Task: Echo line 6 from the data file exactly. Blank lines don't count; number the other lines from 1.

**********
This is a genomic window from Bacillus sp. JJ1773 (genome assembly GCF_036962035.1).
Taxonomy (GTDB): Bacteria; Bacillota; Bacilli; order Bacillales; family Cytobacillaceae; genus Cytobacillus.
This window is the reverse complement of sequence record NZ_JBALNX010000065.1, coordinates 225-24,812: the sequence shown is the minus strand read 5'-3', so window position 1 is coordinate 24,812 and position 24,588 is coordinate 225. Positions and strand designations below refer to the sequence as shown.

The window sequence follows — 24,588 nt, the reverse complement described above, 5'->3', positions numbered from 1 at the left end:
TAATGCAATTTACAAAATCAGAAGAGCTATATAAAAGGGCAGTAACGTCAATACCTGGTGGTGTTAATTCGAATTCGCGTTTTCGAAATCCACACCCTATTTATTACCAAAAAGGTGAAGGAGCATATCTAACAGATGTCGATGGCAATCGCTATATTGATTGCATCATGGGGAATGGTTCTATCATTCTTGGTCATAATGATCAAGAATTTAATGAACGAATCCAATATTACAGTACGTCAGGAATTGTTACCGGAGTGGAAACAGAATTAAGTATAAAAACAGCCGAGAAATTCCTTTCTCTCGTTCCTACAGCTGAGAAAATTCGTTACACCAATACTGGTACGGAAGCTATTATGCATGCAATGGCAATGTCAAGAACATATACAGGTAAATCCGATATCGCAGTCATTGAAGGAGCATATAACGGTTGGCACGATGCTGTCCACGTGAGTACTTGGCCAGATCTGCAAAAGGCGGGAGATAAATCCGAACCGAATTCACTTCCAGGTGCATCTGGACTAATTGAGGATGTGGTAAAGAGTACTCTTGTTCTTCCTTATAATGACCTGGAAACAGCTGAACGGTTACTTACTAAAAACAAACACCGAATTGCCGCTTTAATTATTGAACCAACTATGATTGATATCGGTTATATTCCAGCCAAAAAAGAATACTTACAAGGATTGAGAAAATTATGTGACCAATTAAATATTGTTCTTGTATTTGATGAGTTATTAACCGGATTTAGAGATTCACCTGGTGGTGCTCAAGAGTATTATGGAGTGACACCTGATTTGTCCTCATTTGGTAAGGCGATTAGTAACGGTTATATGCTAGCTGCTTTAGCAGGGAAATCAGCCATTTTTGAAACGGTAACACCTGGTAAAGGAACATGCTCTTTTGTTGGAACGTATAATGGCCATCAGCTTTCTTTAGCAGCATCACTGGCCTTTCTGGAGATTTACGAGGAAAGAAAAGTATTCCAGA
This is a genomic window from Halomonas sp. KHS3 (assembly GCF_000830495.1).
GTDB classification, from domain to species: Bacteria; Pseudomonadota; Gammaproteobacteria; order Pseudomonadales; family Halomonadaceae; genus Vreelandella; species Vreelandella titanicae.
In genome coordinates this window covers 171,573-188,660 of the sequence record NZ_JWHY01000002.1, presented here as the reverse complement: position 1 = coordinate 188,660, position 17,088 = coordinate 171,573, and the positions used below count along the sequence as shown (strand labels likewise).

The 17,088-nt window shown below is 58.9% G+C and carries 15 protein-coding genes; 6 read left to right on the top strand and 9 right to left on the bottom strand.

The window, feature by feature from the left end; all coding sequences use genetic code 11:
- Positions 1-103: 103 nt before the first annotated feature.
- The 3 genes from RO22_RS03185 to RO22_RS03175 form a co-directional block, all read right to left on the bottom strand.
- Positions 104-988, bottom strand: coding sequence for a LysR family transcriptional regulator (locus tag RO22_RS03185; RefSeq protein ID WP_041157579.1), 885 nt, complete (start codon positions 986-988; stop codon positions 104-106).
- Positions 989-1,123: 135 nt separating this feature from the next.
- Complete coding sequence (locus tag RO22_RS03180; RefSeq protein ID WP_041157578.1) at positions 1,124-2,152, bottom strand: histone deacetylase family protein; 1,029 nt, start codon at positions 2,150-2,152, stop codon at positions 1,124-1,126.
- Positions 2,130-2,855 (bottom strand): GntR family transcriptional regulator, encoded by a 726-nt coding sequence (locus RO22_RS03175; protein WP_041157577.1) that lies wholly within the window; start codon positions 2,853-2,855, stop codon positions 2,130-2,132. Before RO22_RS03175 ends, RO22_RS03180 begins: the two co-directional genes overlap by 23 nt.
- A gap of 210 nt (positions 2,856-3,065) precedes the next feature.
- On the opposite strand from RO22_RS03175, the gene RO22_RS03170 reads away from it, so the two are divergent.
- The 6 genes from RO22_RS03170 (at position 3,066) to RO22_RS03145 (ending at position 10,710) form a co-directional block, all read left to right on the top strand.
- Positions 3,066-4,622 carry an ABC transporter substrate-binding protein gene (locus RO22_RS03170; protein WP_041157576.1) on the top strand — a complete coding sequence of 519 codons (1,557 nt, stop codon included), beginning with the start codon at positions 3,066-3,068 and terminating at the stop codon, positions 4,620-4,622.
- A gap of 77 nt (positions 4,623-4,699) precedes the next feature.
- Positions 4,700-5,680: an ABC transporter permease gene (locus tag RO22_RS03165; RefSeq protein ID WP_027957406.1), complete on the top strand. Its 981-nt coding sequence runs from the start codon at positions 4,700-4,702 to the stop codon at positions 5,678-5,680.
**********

This is a genomic window from Halomonas sp. KHS3 (assembly GCF_000830495.1).